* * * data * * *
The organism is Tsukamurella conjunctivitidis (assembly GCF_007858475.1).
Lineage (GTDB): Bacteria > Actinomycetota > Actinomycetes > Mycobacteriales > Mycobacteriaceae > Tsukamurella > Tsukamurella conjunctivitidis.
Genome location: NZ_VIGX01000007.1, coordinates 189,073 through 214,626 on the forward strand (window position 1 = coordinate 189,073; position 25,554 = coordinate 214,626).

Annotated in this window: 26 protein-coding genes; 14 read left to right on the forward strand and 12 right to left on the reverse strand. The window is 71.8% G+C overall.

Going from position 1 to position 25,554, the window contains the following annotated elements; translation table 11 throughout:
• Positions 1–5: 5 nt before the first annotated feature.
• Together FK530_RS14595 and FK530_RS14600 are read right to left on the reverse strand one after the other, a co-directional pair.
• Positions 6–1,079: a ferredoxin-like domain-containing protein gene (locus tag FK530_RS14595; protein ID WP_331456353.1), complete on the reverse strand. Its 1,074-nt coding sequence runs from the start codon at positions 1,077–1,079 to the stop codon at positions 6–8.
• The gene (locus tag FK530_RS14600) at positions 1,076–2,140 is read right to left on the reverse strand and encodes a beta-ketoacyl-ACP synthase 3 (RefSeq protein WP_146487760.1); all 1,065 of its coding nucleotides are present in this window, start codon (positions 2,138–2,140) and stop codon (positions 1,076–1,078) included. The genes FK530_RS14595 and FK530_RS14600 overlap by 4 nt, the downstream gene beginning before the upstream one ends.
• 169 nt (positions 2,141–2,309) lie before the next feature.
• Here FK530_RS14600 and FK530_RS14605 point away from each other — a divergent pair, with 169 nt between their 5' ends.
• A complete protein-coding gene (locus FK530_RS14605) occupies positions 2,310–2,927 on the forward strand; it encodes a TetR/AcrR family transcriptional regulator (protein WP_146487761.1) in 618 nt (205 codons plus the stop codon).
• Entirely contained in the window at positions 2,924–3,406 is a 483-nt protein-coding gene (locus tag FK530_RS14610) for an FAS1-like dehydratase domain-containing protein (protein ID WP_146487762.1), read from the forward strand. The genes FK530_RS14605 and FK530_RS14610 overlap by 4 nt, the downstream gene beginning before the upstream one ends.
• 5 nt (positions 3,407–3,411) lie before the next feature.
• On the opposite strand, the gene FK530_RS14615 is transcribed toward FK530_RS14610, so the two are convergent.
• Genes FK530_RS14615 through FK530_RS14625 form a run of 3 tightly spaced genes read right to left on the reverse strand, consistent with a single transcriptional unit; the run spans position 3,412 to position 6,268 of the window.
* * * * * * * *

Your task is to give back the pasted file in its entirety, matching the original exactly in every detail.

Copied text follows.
The organism is Tsukamurella conjunctivitidis (assembly GCF_007858475.1).
Lineage (GTDB): Bacteria > Actinomycetota > Actinomycetes > Mycobacteriales > Mycobacteriaceae > Tsukamurella > Tsukamurella conjunctivitidis.
Genome location: NZ_VIGX01000007.1, coordinates 189,073 through 214,626 on the forward strand (window position 1 = coordinate 189,073; position 25,554 = coordinate 214,626).

Annotated in this window: 26 protein-coding genes; 14 read left to right on the forward strand and 12 right to left on the reverse strand. The window is 71.8% G+C overall.

Going from position 1 to position 25,554, the window contains the following annotated elements; translation table 11 throughout:
• Positions 1–5: 5 nt before the first annotated feature.
• Together FK530_RS14595 and FK530_RS14600 are read right to left on the reverse strand one after the other, a co-directional pair.
• Positions 6–1,079: a ferredoxin-like domain-containing protein gene (locus tag FK530_RS14595; protein ID WP_331456353.1), complete on the reverse strand. Its 1,074-nt coding sequence runs from the start codon at positions 1,077–1,079 to the stop codon at positions 6–8.
• The gene (locus tag FK530_RS14600) at positions 1,076–2,140 is read right to left on the reverse strand and encodes a beta-ketoacyl-ACP synthase 3 (RefSeq protein WP_146487760.1); all 1,065 of its coding nucleotides are present in this window, start codon (positions 2,138–2,140) and stop codon (positions 1,076–1,078) included. The genes FK530_RS14595 and FK530_RS14600 overlap by 4 nt, the downstream gene beginning before the upstream one ends.
• 169 nt (positions 2,141–2,309) lie before the next feature.
• Here FK530_RS14600 and FK530_RS14605 point away from each other — a divergent pair, with 169 nt between their 5' ends.
• A complete protein-coding gene (locus FK530_RS14605) occupies positions 2,310–2,927 on the forward strand; it encodes a TetR/AcrR family transcriptional regulator (protein WP_146487761.1) in 618 nt (205 codons plus the stop codon).
• Entirely contained in the window at positions 2,924–3,406 is a 483-nt protein-coding gene (locus tag FK530_RS14610) for an FAS1-like dehydratase domain-containing protein (protein ID WP_146487762.1), read from the forward strand. The genes FK530_RS14605 and FK530_RS14610 overlap by 4 nt, the downstream gene beginning before the upstream one ends.
• 5 nt (positions 3,407–3,411) lie before the next feature.
• On the opposite strand, the gene FK530_RS14615 is transcribed toward FK530_RS14610, so the two are convergent.
• Genes FK530_RS14615 through FK530_RS14625 form a run of 3 tightly spaced genes read right to left on the reverse strand, consistent with a single transcriptional unit; the run spans position 3,412 to position 6,268 of the window.